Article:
The Democrats are making it pretty easy for voters in 2012. If they pass a 1,924 page, $1.1 Trillion Omnibus Spending Bill this week, the 2010 elections will pale in comparison to what will happen in 2012. If President Obama signs the bill, he’s probably toast politically, too.
A new Gallup Poll shows that the Democrats have not changed the perception of Congress. First, let’s congratulate the Democrats for they have set a new record! According the Gallup, 83% of the American people disapprove of the way Congress is doing its job. Just 13% approve. A new low! The previous low was set in July 2008. The Democrats were running things in Congress then, too.
If the Omnibus Bill does pass as it is currently written, then Montana Senator Jon Tester will be destined for defeat in 2012. Readers may remember Tester taking time away from Montanans and campaigning for Harry Reid. That little piece of “volunteer” work gave him some benefits – like being able to sneak his Forest Jobs and Recreation Act (revised edition) into this massive bill.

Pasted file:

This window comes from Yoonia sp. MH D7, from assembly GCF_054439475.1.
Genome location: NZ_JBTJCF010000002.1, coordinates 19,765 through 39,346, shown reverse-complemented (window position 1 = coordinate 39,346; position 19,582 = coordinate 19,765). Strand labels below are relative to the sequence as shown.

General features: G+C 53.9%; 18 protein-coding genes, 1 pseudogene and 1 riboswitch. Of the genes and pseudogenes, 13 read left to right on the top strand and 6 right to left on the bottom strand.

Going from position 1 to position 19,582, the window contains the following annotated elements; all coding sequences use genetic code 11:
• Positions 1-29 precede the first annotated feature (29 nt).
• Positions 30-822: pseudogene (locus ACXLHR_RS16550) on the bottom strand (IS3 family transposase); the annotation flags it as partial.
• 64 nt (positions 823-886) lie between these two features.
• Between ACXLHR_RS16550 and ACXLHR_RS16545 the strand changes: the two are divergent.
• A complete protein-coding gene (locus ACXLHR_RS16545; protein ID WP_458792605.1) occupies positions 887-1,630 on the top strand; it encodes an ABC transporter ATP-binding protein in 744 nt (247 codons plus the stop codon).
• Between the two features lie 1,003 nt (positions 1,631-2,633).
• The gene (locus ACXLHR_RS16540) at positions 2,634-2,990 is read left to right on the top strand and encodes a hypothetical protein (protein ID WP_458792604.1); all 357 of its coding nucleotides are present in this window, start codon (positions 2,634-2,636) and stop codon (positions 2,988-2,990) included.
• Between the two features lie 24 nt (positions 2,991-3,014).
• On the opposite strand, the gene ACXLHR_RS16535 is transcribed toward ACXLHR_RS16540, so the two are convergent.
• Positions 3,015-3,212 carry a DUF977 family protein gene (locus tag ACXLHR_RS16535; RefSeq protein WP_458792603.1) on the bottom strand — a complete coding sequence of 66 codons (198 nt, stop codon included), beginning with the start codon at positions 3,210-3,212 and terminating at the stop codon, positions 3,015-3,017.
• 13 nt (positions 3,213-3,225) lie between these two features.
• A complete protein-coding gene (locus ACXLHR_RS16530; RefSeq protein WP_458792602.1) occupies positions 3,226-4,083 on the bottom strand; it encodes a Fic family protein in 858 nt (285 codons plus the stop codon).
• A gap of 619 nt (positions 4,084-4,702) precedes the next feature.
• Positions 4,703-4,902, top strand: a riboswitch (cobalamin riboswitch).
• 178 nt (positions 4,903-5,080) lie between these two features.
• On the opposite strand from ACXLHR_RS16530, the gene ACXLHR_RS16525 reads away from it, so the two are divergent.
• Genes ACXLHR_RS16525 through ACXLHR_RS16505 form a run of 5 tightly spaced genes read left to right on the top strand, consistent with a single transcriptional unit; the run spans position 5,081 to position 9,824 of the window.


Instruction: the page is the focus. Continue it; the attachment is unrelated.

In a sneaky underhanded act that sets the Schoolhouse Rock lesson on “How a Bill Becomes a Law” back several decades, Tester’s new revised bill did not even get a vote in any Senate or House committee and it received no time for a debate on the Senate or House floors.
Montanans just found out about the revised bill on Tuesday. Many say if Tester’s bill can’t pass as a stand-alone bill, then he should go back to the drawing board.
Tester’s move is the kind of sleazy backroom deals that voters hate and leads Congress to only have a 13% approval rating. It also leads to one-term Senators.
In 2006, Tester campaigned on transparency and said if he was elected he would make Washington look a little more like Montana. Sneaking in his revised bill that had no hearings, no votes in committees, no debates on the senate or house floors into a massive Omnibus Bill breaks several campaign promises.
And, it’s not the Montana way of doing things. It’s time for Jon Tester to man-up and withdraw the revised bill immediately from consideration.